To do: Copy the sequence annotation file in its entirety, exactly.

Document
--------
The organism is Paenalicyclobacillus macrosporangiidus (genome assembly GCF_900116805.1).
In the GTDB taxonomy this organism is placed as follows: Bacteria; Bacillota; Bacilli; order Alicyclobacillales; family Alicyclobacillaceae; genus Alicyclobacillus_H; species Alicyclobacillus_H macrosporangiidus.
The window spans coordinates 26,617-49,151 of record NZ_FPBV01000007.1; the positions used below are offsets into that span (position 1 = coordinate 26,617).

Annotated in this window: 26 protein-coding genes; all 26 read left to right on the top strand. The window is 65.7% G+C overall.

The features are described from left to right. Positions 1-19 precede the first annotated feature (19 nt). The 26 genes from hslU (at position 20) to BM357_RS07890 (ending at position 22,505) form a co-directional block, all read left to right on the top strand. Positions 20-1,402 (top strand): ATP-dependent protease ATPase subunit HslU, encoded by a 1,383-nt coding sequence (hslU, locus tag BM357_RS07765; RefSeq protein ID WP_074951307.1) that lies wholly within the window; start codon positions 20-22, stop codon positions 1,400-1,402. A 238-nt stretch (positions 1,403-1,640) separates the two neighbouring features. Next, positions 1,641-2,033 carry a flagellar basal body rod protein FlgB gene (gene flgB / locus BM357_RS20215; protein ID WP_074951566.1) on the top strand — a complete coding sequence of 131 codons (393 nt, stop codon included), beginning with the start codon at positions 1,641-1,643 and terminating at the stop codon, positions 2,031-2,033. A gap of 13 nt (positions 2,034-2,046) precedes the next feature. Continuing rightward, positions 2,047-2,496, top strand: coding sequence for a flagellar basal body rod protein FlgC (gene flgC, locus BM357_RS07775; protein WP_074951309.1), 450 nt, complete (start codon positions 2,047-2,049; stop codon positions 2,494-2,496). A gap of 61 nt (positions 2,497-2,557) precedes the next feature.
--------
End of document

The organism is Paenalicyclobacillus macrosporangiidus (genome assembly GCF_900116805.1).
In the GTDB taxonomy this organism is placed as follows: Bacteria; Bacillota; Bacilli; order Alicyclobacillales; family Alicyclobacillaceae; genus Alicyclobacillus_H; species Alicyclobacillus_H macrosporangiidus.
The window spans coordinates 26,617-49,151 of record NZ_FPBV01000007.1; the positions used below are offsets into that span (position 1 = coordinate 26,617).

Annotated in this window: 26 protein-coding genes; all 26 read left to right on the top strand. The window is 65.7% G+C overall.

The features are described from left to right. Positions 1-19 precede the first annotated feature (19 nt). The 26 genes from hslU (at position 20) to BM357_RS07890 (ending at position 22,505) form a co-directional block, all read left to right on the top strand. Positions 20-1,402 (top strand): ATP-dependent protease ATPase subunit HslU, encoded by a 1,383-nt coding sequence (hslU, locus tag BM357_RS07765; RefSeq protein ID WP_074951307.1) that lies wholly within the window; start codon positions 20-22, stop codon positions 1,400-1,402. A 238-nt stretch (positions 1,403-1,640) separates the two neighbouring features. Next, positions 1,641-2,033 carry a flagellar basal body rod protein FlgB gene (gene flgB / locus BM357_RS20215; protein ID WP_074951566.1) on the top strand — a complete coding sequence of 131 codons (393 nt, stop codon included), beginning with the start codon at positions 1,641-1,643 and terminating at the stop codon, positions 2,031-2,033. A gap of 13 nt (positions 2,034-2,046) precedes the next feature. Continuing rightward, positions 2,047-2,496, top strand: coding sequence for a flagellar basal body rod protein FlgC (gene flgC, locus BM357_RS07775; protein WP_074951309.1), 450 nt, complete (start codon positions 2,047-2,049; stop codon positions 2,494-2,496). A gap of 61 nt (positions 2,497-2,557) precedes the next feature.